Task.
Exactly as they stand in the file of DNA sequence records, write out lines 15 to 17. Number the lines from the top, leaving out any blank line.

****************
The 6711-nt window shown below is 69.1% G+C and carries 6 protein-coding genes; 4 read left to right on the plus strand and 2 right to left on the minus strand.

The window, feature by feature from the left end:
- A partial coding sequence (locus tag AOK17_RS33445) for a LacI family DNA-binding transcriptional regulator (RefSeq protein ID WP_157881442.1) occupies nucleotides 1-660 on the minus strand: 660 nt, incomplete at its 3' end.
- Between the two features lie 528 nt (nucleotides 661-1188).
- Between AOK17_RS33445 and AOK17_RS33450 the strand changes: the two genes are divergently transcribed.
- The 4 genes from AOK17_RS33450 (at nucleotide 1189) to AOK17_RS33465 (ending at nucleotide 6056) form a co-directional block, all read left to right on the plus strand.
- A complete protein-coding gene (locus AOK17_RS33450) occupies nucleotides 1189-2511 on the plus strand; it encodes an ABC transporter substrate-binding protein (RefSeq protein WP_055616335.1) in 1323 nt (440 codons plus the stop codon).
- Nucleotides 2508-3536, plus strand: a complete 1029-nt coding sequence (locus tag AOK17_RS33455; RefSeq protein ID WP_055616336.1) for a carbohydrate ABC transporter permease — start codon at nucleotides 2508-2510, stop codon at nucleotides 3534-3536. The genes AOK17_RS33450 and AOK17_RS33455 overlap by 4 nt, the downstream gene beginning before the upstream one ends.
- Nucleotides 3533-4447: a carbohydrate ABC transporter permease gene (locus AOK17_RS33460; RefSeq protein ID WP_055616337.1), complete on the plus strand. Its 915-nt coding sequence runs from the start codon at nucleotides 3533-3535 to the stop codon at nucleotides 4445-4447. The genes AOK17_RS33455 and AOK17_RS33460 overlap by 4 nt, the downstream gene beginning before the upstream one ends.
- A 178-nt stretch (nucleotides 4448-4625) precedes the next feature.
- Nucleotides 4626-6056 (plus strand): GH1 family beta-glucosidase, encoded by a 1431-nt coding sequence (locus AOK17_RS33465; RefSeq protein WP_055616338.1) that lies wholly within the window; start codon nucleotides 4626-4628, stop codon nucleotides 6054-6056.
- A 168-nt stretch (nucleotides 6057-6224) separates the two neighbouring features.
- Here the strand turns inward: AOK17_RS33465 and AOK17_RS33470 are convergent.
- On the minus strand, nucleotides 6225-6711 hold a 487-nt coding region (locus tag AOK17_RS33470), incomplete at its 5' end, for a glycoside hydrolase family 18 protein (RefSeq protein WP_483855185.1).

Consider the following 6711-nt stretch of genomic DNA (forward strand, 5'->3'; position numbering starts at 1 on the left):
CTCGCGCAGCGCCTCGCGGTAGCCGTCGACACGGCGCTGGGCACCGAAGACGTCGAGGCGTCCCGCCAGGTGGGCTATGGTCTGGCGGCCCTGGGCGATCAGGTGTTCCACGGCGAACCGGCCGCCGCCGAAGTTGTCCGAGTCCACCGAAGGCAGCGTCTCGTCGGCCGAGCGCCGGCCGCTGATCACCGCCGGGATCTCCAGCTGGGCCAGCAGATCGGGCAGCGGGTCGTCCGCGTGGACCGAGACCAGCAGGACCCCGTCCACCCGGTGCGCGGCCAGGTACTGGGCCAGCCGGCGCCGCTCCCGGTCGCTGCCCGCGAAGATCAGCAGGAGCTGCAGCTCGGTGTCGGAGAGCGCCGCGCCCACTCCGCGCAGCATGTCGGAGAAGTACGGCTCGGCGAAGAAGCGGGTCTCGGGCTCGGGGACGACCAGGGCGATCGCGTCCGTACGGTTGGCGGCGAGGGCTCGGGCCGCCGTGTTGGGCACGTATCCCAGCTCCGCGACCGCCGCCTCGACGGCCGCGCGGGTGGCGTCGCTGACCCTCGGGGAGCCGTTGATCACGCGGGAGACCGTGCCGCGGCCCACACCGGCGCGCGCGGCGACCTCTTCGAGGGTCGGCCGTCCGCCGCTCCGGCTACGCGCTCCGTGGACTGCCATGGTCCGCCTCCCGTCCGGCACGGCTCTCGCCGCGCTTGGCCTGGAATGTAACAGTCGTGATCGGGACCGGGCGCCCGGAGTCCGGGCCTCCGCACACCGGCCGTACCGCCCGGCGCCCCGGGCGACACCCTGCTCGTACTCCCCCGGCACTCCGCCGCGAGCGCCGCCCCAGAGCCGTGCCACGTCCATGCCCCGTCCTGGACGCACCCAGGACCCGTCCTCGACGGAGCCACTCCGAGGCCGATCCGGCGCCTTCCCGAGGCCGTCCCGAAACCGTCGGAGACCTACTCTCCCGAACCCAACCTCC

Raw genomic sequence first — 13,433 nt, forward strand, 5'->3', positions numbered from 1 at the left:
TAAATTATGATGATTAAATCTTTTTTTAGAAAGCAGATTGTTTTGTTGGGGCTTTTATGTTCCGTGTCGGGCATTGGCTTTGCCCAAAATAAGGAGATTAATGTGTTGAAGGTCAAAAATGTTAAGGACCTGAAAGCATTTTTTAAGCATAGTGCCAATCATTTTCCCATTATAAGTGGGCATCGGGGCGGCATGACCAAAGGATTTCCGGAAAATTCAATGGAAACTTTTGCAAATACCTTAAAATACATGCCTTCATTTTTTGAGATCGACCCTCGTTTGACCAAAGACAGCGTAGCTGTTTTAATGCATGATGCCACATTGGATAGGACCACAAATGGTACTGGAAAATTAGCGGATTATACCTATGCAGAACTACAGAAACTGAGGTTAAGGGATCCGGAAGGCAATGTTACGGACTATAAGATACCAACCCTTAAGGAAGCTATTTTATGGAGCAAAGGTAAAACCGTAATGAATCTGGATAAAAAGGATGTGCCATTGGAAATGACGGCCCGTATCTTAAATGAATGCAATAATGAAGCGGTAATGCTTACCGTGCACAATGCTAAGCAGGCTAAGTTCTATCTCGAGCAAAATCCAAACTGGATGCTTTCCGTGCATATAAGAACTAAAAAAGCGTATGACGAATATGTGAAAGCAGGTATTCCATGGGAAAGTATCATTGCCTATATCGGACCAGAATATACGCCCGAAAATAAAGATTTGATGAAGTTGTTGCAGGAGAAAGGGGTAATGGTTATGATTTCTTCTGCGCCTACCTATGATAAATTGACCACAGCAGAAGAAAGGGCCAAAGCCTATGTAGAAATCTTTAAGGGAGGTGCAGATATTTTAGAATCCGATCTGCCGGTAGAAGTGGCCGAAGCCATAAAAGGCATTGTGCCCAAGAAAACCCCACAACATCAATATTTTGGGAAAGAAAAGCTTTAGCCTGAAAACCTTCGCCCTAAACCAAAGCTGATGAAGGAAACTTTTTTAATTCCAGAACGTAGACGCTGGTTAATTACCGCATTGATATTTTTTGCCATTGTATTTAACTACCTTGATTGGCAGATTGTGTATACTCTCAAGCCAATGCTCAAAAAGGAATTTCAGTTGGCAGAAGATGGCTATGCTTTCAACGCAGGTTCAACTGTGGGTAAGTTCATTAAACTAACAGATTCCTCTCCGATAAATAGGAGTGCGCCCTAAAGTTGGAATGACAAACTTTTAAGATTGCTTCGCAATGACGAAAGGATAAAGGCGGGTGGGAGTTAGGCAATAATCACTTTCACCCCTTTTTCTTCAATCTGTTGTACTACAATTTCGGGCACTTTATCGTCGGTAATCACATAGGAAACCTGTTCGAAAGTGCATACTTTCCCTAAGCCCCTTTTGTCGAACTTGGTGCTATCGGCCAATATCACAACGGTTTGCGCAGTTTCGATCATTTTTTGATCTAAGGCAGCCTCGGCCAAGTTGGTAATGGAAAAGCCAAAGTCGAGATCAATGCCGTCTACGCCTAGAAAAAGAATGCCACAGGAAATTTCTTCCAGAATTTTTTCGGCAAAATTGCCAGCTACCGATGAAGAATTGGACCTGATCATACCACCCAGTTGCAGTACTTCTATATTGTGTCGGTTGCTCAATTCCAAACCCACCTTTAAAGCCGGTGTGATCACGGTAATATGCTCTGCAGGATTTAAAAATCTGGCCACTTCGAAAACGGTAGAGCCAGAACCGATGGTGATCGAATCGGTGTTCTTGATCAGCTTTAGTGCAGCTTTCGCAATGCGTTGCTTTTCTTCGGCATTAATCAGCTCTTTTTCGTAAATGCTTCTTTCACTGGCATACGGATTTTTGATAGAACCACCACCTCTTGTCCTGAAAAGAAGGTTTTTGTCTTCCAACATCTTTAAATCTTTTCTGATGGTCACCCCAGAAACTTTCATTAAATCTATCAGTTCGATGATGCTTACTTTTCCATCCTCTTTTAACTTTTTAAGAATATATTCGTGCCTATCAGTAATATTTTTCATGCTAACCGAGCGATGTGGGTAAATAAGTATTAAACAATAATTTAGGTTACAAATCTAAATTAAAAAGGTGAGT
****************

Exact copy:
Consider the following 6711-nt stretch of genomic DNA (forward strand, 5'->3'; position numbering starts at 1 on the left):
CTCGCGCAGCGCCTCGCGGTAGCCGTCGACACGGCGCTGGGCACCGAAGACGTCGAGGCGTCCCGCCAGGTGGGCTATGGTCTGGCGGCCCTGGGCGATCAGGTGTTCCACGGCGAACCGGCCGCCGCCGAAGTTGTCCGAGTCCACCGAAGGCAGCGTCTCGTCGGCCGAGCGCCGGCCGCTGATCACCGCCGGGATCTCCAGCTGGGCCAGCAGATCGGGCAGCGGGTCGTCCGCGTGGACCGAGACCAGCAGGACCCCGTCCACCCGGTGCGCGGCCAGGTACTGGGCCAGCCGGCGCCGCTCCCGGTCGCTGCCCGCGAAGATCAGCAGGAGCTGCAGCTCGGTGTCGGAGAGCGCCGCGCCCACTCCGCGCAGCATGTCGGAGAAGTACGGCTCGGCGAAGAAGCGGGTCTCGGGCTCGGGGACGACCAGGGCGATCGCGTCCGTACGGTTGGCGGCGAGGGCTCGGGCCGCCGTGTTGGGCACGTATCCCAGCTCCGCGACCGCCGCCTCGACGGCCGCGCGGGTGGCGTCGCTGACCCTCGGGGAGCCGTTGATCACGCGGGAGACCGTGCCGCGGCCCACACCGGCGCGCGCGGCGACCTCTTCGAGGGTCGGCCGTCCGCCGCTCCGGCTACGCGCTCCGTGGACTGCCATGGTCCGCCTCCCGTCCGGCACGGCTCTCGCCGCGCTTGGCCTGGAATGTAACAGTCGTGATCGGGACCGGGCGCCCGGAGTCCGGGCCTCCGCACACCGGCCGTACCGCCCGGCGCCCCGGGCGACACCCTGCTCGTACTCCCCCGGCACTCCGCCGCGAGCGCCGCCCCAGAGCCGTGCCACGTCCATGCCCCGTCCTGGACGCACCCAGGACCCGTCCTCGACGGAGCCACTCCGAGGCCGATCCGGCGCCTTCCCGAGGCCGTCCCGAAACCGTCGGAGACCTACTCTCCCGAACCCAACCTCC

Raw genomic sequence first — 13,433 nt, forward strand, 5'->3', positions numbered from 1 at the left: